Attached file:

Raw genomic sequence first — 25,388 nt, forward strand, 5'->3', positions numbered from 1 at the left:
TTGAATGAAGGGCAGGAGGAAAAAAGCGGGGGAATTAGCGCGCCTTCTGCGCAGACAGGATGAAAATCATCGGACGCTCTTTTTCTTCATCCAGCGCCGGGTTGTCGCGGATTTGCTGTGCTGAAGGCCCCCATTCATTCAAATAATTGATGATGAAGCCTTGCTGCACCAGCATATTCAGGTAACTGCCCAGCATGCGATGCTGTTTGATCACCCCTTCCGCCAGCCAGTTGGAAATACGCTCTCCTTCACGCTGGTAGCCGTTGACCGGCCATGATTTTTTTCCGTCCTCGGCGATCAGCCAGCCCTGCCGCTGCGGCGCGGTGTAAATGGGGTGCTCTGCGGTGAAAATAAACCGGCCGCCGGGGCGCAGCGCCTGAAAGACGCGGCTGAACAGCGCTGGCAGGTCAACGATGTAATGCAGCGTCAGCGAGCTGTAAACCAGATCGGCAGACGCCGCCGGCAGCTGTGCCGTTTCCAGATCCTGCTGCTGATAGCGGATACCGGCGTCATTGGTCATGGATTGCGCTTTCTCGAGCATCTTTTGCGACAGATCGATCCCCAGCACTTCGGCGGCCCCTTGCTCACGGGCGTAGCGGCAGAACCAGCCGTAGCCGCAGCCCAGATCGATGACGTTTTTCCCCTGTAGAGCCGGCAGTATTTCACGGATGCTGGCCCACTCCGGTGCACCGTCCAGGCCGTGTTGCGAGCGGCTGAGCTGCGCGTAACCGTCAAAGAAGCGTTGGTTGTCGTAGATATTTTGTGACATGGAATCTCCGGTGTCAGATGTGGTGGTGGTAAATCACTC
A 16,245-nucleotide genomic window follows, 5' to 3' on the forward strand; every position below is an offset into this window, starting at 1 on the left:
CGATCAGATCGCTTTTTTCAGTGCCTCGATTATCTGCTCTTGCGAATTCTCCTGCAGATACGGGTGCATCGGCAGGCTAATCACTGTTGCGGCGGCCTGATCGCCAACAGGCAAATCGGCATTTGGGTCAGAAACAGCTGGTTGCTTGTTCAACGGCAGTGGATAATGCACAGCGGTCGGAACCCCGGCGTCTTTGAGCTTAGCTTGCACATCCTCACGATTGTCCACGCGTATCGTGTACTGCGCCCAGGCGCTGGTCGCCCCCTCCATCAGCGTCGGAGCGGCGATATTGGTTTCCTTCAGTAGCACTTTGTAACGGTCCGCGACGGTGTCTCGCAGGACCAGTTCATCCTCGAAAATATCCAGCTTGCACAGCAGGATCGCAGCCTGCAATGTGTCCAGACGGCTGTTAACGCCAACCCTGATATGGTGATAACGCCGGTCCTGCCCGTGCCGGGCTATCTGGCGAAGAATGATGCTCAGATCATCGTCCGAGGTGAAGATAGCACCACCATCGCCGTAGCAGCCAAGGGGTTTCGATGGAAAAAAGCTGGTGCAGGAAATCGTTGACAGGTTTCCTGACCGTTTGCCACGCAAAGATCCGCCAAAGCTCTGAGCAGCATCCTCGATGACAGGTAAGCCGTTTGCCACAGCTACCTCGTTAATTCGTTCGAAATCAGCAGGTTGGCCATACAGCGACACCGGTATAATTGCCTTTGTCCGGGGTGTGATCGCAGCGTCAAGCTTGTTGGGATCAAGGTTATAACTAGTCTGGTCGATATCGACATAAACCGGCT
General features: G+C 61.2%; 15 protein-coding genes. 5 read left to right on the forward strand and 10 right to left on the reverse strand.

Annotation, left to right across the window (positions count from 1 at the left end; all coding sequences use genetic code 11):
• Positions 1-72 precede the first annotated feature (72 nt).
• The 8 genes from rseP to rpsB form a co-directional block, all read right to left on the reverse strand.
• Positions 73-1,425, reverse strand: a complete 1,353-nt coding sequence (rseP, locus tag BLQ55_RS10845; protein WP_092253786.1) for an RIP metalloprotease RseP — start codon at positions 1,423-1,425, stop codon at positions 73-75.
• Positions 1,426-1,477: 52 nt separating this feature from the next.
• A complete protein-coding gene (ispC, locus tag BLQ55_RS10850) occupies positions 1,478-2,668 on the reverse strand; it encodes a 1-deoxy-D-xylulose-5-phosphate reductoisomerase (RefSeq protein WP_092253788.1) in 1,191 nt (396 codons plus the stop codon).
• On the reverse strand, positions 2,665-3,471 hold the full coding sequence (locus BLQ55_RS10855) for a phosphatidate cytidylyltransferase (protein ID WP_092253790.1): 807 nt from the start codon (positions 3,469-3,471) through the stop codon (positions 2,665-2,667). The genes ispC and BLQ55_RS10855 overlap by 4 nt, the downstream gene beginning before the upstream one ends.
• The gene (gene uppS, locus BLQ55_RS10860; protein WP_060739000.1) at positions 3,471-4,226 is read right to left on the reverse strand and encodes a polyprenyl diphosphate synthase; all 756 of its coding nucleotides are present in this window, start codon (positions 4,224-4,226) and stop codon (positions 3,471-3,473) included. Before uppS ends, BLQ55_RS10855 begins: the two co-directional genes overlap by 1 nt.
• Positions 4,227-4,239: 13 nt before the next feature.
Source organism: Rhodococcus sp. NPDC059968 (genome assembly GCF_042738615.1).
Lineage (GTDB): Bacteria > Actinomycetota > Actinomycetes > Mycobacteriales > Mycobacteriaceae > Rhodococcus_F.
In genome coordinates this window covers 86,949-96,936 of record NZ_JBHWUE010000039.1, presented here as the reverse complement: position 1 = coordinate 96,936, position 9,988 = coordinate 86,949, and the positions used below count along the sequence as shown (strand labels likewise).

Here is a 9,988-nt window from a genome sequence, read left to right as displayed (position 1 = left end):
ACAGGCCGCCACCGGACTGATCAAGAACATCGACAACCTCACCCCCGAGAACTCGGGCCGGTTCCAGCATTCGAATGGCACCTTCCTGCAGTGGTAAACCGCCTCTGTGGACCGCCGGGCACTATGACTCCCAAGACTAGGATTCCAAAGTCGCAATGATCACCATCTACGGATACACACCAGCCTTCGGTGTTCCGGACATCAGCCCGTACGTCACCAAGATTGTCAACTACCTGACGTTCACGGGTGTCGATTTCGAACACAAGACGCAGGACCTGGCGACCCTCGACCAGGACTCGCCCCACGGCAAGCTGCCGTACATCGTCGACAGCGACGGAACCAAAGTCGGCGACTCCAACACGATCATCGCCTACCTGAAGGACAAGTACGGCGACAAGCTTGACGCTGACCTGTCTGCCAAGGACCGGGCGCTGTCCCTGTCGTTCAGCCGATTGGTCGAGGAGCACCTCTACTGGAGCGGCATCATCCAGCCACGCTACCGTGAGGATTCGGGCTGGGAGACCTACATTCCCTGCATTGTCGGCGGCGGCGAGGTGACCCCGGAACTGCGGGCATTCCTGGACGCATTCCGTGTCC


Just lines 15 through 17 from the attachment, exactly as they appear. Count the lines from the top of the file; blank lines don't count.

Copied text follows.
Source organism: Rhodococcus sp. NPDC059968 (genome assembly GCF_042738615.1).
Lineage (GTDB): Bacteria > Actinomycetota > Actinomycetes > Mycobacteriales > Mycobacteriaceae > Rhodococcus_F.
In genome coordinates this window covers 86,949-96,936 of record NZ_JBHWUE010000039.1, presented here as the reverse complement: position 1 = coordinate 96,936, position 9,988 = coordinate 86,949, and the positions used below count along the sequence as shown (strand labels likewise).